Thursday, 7 March 2013


No it's not the Severn Bridge!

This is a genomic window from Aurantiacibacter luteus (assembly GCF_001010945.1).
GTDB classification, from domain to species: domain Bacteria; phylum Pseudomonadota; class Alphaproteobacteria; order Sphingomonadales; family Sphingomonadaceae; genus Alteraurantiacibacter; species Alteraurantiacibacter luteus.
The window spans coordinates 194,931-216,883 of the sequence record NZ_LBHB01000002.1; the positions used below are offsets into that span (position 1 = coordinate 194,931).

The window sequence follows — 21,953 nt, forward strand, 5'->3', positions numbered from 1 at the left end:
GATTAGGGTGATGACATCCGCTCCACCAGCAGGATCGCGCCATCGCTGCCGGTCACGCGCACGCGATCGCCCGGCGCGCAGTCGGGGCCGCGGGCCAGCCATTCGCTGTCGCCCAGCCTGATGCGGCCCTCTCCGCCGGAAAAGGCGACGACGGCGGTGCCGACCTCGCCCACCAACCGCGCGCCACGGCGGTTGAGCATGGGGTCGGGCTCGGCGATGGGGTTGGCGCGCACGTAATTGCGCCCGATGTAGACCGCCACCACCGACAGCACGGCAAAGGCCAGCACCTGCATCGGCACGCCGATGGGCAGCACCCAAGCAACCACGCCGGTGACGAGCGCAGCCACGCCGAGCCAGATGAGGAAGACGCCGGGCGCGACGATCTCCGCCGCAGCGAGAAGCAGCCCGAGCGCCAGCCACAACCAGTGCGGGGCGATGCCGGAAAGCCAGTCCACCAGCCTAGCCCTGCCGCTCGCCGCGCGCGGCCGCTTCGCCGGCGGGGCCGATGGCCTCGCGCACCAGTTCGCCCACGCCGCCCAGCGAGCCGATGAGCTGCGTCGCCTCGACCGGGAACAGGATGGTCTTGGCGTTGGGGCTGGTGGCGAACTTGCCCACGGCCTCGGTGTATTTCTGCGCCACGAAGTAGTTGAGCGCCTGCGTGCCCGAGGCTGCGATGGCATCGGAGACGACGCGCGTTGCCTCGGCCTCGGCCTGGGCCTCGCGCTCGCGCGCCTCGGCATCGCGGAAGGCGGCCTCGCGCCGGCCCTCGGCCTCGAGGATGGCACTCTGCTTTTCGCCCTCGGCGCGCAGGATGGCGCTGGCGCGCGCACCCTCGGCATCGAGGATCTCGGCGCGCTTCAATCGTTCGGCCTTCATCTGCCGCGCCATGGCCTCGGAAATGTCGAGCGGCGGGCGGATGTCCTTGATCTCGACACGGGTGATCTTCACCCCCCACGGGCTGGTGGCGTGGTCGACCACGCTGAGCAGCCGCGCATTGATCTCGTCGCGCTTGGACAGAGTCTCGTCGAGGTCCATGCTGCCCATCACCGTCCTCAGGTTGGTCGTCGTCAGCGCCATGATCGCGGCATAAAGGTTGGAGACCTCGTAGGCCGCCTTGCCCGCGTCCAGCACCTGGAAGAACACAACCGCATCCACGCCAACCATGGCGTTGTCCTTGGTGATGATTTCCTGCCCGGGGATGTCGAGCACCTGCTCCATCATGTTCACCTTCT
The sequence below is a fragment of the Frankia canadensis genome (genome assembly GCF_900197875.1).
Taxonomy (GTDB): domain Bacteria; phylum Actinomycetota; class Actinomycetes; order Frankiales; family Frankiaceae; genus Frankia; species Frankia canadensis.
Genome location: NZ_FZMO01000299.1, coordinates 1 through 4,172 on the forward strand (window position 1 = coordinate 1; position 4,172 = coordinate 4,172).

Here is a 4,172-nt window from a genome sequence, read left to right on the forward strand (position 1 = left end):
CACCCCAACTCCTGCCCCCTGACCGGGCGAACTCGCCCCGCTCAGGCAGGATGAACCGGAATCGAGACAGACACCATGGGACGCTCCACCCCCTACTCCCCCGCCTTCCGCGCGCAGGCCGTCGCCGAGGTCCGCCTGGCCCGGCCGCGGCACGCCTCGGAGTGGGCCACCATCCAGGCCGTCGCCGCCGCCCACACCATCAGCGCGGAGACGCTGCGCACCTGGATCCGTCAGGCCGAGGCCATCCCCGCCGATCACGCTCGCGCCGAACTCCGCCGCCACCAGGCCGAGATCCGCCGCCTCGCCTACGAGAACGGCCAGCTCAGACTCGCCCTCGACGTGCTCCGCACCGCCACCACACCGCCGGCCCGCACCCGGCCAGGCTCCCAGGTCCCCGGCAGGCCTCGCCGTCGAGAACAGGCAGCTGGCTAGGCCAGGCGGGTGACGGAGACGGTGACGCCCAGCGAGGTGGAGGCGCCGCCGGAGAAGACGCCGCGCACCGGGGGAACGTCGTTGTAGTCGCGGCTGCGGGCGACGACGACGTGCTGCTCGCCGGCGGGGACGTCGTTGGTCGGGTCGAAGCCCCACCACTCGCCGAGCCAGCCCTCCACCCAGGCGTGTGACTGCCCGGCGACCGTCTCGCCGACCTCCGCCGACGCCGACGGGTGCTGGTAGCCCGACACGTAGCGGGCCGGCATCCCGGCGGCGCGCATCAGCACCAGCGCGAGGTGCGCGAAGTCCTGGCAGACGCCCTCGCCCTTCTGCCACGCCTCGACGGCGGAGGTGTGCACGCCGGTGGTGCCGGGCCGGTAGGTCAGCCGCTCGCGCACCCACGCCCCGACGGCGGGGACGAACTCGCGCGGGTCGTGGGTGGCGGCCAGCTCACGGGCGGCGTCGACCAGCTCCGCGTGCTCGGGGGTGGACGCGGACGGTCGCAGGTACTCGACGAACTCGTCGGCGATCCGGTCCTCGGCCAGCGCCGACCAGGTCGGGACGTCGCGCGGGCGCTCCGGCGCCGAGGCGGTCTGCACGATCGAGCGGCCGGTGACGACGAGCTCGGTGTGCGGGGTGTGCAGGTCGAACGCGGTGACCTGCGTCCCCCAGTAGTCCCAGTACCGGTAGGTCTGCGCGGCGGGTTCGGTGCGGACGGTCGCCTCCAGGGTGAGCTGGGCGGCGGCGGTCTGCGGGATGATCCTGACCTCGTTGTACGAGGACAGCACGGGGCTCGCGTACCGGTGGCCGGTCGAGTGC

Towards the end of February, a few Westminster MP’s gathered to back a private members bill which aimed to allow hospital patients free travel (to and from treatment) across a toll bridge across a wide river estuary (it was the Humber Bridge, not the Severn bridge(s)). Patients in northern Lincolnshire have no choice other than to use the Humber Bridge to access medical treatment at hospitals in Hull and East Yorkshire. The Bridge tolls were cut by half in April 2012 by a Westminster Government subsidy, falling from £3 each way for cars to £1.50 per crossing (interesting that a Conservative dominated coalition government can do this for a toll bridge in England but is quite unprepared to even consider attempting to reduce tools on the Severn bridges. Despite the reduction in tolls, local campaigners say cancer sufferers who need regular chemotherapy and radiotherapy sessions are continually being hit by the £3 return toll charge. The proposed private members bill would give the Humber Bridge Board greater financial freedom and may potentially pave the way for toll-free crossings for hospital patients. A bill was introduced to parliament in January, its passage was however delayed after the Tory MP and former Transport Minister Christopher Chope (Christchurch, Dorset) raised an objection in the House of Commons. The Humber Bridge which was opened to traffic in 1981, has often been at the centre of political controversy over the rising cost of tolls, something that has been blamed on the legacy of spiralling debt from its construction. The Humber Bridge Bill has reached the second reading stage in the House of Commons and will to pass through the various stages of parliament over the next six months. So what exactly are those MP's from the South East doing with their time?

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